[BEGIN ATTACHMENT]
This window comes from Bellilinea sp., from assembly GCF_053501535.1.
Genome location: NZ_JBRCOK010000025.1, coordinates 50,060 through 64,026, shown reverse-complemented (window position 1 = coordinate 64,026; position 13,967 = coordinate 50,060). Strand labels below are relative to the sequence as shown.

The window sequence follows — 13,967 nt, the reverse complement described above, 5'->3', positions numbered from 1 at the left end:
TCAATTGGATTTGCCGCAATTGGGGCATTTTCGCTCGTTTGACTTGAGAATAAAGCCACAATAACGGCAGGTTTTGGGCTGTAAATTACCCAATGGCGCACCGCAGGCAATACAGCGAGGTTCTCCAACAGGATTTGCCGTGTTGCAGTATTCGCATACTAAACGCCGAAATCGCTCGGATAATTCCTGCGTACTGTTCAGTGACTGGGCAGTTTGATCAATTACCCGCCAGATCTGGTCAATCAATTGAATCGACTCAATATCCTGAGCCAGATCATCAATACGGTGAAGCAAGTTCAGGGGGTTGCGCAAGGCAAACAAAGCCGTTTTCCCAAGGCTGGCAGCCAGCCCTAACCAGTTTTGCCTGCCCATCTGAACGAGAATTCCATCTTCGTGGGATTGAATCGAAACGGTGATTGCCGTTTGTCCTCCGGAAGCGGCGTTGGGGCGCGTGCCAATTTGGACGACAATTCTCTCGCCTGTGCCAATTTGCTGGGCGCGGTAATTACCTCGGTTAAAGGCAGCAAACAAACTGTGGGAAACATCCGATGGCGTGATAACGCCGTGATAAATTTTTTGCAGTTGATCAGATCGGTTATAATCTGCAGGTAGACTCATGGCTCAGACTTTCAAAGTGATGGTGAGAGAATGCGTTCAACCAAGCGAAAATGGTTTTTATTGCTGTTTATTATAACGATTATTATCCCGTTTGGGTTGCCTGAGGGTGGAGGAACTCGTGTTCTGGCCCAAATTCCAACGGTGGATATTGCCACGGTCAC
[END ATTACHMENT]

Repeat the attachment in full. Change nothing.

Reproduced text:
This window comes from Bellilinea sp., from assembly GCF_053501535.1.
Genome location: NZ_JBRCOK010000025.1, coordinates 50,060 through 64,026, shown reverse-complemented (window position 1 = coordinate 64,026; position 13,967 = coordinate 50,060). Strand labels below are relative to the sequence as shown.

The window sequence follows — 13,967 nt, the reverse complement described above, 5'->3', positions numbered from 1 at the left end:
TCAATTGGATTTGCCGCAATTGGGGCATTTTCGCTCGTTTGACTTGAGAATAAAGCCACAATAACGGCAGGTTTTGGGCTGTAAATTACCCAATGGCGCACCGCAGGCAATACAGCGAGGTTCTCCAACAGGATTTGCCGTGTTGCAGTATTCGCATACTAAACGCCGAAATCGCTCGGATAATTCCTGCGTACTGTTCAGTGACTGGGCAGTTTGATCAATTACCCGCCAGATCTGGTCAATCAATTGAATCGACTCAATATCCTGAGCCAGATCATCAATACGGTGAAGCAAGTTCAGGGGGTTGCGCAAGGCAAACAAAGCCGTTTTCCCAAGGCTGGCAGCCAGCCCTAACCAGTTTTGCCTGCCCATCTGAACGAGAATTCCATCTTCGTGGGATTGAATCGAAACGGTGATTGCCGTTTGTCCTCCGGAAGCGGCGTTGGGGCGCGTGCCAATTTGGACGACAATTCTCTCGCCTGTGCCAATTTGCTGGGCGCGGTAATTACCTCGGTTAAAGGCAGCAAACAAACTGTGGGAAACATCCGATGGCGTGATAACGCCGTGATAAATTTTTTGCAGTTGATCAGATCGGTTATAATCTGCAGGTAGACTCATGGCTCAGACTTTCAAAGTGATGGTGAGAGAATGCGTTCAACCAAGCGAAAATGGTTTTTATTGCTGTTTATTATAACGATTATTATCCCGTTTGGGTTGCCTGAGGGTGGAGGAACTCGTGTTCTGGCCCAAATTCCAACGGTGGATATTGCCACGGTCAC